Six word Saturday Before the Henry VIII and his right hand man, Thomas Cromwell embarked upon the Dissolution more than thirty monasteries, convents, priories and hospitals jostled for room within the City’s ‘square mile’ or sheltered outside in the shadow of the still surviving Roman wall. Two of these orders that are commemorated with statuesContinue reading “Three London Friars, Two Without Shoes”
Six Word Saturday Weekend Sky#30 7.58 am outside St Lawrence Jewry on Gresham Street. In the distance are the buildings of 22 Bishopsgate (known as Twentytwo) and 122 Leadenhall Street (known as the Cheesegrater). As usual with the pace of change in the City both of these buildings will at some point be dwarfed byContinue reading “Morning sun rays on Gresham Street”
Part of Six word Saturday I’d always put 46 Crispin Street down as a trendy piece of gentrification in the heart of Spitalfields, however it seems that I was wrong. Jeremiah O’Donovan came to London from Dublin in the 1830s, and the business selling paper bags to the city’s thriving markets was set up in CrispinContinue reading “The Noted House For Paper Bags”
Posted as part of six word Saturday The Mercers Maiden is a small piece of stone relief carving that is on the wall of Corbet Court quite near to Leadenhall market. The Maiden has thought to have inhabited the area of the court since 1669 and is the emblem of the “Worshipful Company of Mercers”Continue reading “The Mercers Maiden and her moustache”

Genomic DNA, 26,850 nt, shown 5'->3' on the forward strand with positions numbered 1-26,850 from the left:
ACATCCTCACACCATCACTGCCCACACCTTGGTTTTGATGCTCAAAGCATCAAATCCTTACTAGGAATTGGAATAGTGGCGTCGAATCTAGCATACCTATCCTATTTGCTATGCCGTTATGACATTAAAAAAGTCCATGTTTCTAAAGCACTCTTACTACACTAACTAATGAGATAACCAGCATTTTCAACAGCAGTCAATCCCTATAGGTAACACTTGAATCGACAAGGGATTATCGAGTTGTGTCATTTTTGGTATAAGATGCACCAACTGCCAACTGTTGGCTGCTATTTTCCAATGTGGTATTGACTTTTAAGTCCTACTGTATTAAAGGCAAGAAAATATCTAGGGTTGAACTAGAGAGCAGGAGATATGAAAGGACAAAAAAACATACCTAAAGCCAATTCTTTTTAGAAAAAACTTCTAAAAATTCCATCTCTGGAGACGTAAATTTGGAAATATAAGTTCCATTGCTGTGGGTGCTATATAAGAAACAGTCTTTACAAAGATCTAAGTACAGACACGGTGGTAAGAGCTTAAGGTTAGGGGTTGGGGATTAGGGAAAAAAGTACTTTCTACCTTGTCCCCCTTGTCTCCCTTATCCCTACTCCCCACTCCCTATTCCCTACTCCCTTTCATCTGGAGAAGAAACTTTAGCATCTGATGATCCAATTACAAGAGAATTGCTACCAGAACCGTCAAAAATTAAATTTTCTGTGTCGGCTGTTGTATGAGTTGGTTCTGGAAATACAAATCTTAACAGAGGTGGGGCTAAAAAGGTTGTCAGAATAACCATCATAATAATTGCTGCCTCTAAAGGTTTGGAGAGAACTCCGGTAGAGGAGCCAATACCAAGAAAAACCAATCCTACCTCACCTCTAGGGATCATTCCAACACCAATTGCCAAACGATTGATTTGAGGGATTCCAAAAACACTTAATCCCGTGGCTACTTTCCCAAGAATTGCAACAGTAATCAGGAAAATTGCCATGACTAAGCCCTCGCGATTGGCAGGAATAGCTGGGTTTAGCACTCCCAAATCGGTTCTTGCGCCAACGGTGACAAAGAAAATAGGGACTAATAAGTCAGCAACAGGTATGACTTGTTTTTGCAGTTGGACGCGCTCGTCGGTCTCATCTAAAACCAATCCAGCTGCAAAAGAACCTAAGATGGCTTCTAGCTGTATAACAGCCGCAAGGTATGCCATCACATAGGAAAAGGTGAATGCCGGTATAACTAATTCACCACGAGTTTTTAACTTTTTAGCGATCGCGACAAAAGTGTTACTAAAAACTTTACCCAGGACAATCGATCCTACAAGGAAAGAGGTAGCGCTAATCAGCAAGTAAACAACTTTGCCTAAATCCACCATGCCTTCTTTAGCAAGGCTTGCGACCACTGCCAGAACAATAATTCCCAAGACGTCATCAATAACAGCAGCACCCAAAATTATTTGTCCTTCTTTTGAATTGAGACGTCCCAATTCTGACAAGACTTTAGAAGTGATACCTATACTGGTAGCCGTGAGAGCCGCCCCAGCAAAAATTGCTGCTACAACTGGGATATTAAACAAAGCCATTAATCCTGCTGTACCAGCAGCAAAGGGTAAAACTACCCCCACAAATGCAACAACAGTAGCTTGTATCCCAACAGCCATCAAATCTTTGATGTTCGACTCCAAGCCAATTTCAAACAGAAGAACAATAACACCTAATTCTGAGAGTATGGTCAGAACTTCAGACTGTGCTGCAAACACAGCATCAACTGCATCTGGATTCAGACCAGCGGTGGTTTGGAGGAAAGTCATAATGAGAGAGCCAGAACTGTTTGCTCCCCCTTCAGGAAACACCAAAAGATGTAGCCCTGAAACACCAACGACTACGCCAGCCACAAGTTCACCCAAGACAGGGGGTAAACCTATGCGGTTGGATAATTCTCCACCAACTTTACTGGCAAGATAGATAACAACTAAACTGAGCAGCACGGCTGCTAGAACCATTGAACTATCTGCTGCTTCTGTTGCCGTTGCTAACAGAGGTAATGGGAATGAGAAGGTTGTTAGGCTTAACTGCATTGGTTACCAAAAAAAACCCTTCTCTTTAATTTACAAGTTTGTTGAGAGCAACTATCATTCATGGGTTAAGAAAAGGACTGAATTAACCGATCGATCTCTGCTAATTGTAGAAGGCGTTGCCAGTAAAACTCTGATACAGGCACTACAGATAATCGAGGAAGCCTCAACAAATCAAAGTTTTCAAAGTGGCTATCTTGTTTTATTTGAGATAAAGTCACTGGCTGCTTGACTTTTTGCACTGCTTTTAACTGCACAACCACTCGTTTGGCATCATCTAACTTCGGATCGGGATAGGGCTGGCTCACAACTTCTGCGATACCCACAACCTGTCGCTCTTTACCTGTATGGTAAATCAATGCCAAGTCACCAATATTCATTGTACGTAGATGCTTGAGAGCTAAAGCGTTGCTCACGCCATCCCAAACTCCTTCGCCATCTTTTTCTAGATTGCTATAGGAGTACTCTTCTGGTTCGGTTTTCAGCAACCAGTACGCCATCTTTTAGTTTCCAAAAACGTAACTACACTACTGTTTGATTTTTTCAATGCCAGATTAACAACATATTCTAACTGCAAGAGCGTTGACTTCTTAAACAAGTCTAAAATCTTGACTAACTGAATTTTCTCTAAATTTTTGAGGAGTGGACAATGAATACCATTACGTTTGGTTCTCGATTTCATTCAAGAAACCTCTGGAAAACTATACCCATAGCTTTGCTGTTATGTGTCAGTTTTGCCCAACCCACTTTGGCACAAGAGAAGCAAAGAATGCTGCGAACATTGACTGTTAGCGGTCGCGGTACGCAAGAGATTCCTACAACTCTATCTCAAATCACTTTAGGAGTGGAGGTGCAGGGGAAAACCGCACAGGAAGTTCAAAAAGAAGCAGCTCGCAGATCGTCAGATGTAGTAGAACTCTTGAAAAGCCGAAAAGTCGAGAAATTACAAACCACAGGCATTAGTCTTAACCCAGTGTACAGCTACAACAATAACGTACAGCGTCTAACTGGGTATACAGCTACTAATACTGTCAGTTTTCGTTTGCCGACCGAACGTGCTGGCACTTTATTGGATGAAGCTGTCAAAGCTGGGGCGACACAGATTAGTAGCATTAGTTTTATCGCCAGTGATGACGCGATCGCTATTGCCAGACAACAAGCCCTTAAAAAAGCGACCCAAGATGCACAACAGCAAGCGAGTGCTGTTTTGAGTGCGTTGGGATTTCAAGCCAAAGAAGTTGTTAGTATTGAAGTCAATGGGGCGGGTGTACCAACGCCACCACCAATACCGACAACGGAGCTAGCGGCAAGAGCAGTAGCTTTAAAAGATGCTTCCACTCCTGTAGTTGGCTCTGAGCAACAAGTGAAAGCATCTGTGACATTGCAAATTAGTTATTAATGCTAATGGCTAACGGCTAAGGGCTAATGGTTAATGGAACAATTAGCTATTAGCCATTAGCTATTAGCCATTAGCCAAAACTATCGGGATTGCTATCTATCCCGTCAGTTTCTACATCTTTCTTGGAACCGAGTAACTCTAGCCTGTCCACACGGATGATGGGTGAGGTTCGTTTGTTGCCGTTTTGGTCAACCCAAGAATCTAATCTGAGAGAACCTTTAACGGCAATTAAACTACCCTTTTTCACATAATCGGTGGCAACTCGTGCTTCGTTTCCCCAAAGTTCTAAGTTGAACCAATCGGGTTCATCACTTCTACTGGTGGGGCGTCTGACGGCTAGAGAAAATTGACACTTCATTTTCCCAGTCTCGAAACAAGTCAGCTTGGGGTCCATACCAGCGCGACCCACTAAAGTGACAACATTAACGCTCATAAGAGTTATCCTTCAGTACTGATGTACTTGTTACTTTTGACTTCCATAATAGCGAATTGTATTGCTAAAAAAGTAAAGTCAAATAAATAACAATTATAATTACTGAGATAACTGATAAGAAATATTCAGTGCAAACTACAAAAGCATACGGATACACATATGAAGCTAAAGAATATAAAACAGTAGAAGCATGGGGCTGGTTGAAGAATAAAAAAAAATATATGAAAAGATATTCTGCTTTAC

For someone who spends a lot of time walking the streets of the City of London in search of interesting and obscure facts and objects, I must admit I was slightly taken aback during my last walk. I came upon this City of London Police Call Post (Not a box, like the Tardis). It madeContinue reading “Then suddenly out of the blue”
This fine piece of street art stands just yards away from Southwark underground station in south London, but what does it mean? It is a replica of a shop sign that used to hang outside of an Ironmongers that plied it’s trade on the corner of Blackfriars Road and Union Street. It was first displayedContinue reading “A dog licking a cooking pot”
looking slightly incongruous on the old City of London thoroughfare, Eastcheap, a Bedouin and his camel train head eastward presumably towards Dover on his way back to the desert. The building was once the home of Peek & Co who were tea importers during the Victorian era. This quartet was the brand logo of theContinue reading “A Bedouin and his three camels”
Thought I’d have a go at Six Word Saturday Lombard Street was known for its signs as well as its financial institutions. There were 138 signs hanging in the street in 1800. This is the sign of Merchant and Financier Thomas Gresham and appears on his coat of arms.